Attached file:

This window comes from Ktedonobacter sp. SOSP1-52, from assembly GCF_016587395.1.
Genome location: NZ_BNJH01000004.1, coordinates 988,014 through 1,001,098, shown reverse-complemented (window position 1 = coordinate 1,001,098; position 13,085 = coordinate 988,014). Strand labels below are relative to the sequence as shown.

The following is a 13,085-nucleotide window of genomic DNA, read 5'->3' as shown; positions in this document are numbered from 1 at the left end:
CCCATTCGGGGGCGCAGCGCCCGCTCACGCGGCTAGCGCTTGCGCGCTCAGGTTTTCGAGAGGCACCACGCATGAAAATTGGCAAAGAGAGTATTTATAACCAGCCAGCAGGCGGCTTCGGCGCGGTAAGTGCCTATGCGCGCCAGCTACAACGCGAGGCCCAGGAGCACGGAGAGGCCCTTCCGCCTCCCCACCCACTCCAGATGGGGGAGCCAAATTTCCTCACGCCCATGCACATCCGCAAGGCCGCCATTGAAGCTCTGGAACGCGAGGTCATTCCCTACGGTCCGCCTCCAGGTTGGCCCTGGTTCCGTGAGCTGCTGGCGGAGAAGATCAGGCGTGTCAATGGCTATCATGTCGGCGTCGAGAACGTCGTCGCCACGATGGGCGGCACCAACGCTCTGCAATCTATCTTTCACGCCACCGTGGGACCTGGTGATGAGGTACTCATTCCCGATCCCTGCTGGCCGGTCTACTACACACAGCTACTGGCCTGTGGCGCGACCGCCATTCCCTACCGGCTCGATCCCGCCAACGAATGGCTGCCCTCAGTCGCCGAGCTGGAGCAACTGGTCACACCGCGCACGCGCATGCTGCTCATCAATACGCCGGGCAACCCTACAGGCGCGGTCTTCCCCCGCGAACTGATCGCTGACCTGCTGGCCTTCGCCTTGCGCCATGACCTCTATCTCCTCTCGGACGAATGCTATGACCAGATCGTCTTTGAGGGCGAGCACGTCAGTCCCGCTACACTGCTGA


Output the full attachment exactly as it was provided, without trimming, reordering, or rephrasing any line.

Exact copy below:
This window comes from Ktedonobacter sp. SOSP1-52, from assembly GCF_016587395.1.
Genome location: NZ_BNJH01000004.1, coordinates 988,014 through 1,001,098, shown reverse-complemented (window position 1 = coordinate 1,001,098; position 13,085 = coordinate 988,014). Strand labels below are relative to the sequence as shown.

The following is a 13,085-nucleotide window of genomic DNA, read 5'->3' as shown; positions in this document are numbered from 1 at the left end:
CCCATTCGGGGGCGCAGCGCCCGCTCACGCGGCTAGCGCTTGCGCGCTCAGGTTTTCGAGAGGCACCACGCATGAAAATTGGCAAAGAGAGTATTTATAACCAGCCAGCAGGCGGCTTCGGCGCGGTAAGTGCCTATGCGCGCCAGCTACAACGCGAGGCCCAGGAGCACGGAGAGGCCCTTCCGCCTCCCCACCCACTCCAGATGGGGGAGCCAAATTTCCTCACGCCCATGCACATCCGCAAGGCCGCCATTGAAGCTCTGGAACGCGAGGTCATTCCCTACGGTCCGCCTCCAGGTTGGCCCTGGTTCCGTGAGCTGCTGGCGGAGAAGATCAGGCGTGTCAATGGCTATCATGTCGGCGTCGAGAACGTCGTCGCCACGATGGGCGGCACCAACGCTCTGCAATCTATCTTTCACGCCACCGTGGGACCTGGTGATGAGGTACTCATTCCCGATCCCTGCTGGCCGGTCTACTACACACAGCTACTGGCCTGTGGCGCGACCGCCATTCCCTACCGGCTCGATCCCGCCAACGAATGGCTGCCCTCAGTCGCCGAGCTGGAGCAACTGGTCACACCGCGCACGCGCATGCTGCTCATCAATACGCCGGGCAACCCTACAGGCGCGGTCTTCCCCCGCGAACTGATCGCTGACCTGCTGGCCTTCGCCTTGCGCCATGACCTCTATCTCCTCTCGGACGAATGCTATGACCAGATCGTCTTTGAGGGCGAGCACGTCAGTCCCGCTACACTGCTGA